Moral Grandstanding

“ Public discourse is often quite caustic and problematic, particularly when the focus of such discourse is on morally charged or politically salient topics. To better understand some aspects of this discourse, recent work in philosophy has focused on a new construct, Moral Grandstanding, as a potential explanatory mechanism. Specifically, moral grandstanding (hereafter, MG) refers to the use of moral talk to impress others or the abuse of moral talk to seek social status. That is, moral grandstanding refers to the use and abuse of moral talk to improve ones status, rank, or position in social groups.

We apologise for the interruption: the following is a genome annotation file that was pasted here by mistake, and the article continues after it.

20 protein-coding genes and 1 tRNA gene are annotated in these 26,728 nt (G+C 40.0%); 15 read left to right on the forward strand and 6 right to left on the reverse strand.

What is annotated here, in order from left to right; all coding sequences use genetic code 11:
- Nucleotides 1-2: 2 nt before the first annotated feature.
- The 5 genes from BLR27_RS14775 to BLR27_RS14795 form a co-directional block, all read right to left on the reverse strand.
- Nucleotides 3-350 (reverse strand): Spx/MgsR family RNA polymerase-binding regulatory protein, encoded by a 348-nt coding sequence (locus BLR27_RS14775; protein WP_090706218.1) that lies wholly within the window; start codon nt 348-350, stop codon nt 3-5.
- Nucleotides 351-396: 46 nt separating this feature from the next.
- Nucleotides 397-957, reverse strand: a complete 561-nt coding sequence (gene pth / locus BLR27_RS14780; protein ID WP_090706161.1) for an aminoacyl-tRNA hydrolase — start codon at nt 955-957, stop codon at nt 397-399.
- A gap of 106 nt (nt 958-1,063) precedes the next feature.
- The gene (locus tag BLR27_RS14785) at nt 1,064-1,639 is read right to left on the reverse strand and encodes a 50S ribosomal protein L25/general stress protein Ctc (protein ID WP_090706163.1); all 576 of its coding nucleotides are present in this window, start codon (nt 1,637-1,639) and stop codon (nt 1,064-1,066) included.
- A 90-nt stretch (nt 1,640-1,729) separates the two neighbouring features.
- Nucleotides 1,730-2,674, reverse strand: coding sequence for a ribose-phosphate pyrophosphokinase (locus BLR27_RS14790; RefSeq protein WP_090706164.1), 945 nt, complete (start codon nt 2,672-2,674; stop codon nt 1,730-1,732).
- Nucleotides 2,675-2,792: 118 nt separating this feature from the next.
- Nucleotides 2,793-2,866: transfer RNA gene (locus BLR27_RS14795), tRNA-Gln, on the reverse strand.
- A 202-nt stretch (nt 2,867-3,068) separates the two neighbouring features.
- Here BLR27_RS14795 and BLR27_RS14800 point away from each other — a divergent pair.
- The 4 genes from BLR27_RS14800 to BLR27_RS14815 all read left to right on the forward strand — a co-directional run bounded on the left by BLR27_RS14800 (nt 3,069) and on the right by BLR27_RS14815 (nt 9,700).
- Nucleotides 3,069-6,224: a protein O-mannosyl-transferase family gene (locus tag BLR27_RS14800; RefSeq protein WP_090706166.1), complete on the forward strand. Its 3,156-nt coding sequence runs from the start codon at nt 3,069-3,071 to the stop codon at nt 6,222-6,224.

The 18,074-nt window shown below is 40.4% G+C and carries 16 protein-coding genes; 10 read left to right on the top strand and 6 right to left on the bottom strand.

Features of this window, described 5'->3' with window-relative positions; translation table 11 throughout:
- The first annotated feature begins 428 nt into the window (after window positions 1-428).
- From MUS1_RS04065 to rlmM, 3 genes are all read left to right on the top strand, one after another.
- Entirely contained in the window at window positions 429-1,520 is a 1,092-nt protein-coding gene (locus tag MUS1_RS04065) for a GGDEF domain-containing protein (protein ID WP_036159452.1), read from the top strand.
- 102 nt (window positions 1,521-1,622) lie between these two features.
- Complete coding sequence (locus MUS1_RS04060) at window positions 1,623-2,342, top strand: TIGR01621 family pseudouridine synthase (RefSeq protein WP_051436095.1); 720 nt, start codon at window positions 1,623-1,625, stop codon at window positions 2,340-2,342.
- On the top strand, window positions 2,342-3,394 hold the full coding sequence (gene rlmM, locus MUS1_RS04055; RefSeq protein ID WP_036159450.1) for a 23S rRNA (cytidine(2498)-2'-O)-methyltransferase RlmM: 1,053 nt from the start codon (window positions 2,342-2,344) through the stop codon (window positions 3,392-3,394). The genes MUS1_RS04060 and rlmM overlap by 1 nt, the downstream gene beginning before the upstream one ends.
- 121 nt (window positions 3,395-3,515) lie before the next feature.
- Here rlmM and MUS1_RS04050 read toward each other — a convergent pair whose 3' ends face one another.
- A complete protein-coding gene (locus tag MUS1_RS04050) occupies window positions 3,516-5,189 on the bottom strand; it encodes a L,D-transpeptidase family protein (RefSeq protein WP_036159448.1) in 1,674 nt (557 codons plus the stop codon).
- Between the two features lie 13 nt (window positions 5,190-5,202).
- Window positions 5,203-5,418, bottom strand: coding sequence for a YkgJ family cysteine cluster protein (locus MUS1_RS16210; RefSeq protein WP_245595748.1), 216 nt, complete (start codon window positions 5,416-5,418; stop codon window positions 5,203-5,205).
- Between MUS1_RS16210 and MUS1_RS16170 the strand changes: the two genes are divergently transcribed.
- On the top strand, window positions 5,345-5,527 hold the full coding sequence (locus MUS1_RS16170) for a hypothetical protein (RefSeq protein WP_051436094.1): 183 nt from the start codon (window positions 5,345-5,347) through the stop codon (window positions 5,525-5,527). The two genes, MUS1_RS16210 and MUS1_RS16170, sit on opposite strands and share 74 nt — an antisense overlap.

Through a combination of funding efforts supported, in part, by the Charles Koch Foundation, the National Institute for Civil Discourse, the Institute for Humane Studies, and Bowling Green State University, this project seeks to examine, using psychosocial research, how moral grandstanding is experienced and expressed in the public.

Resulting Publications: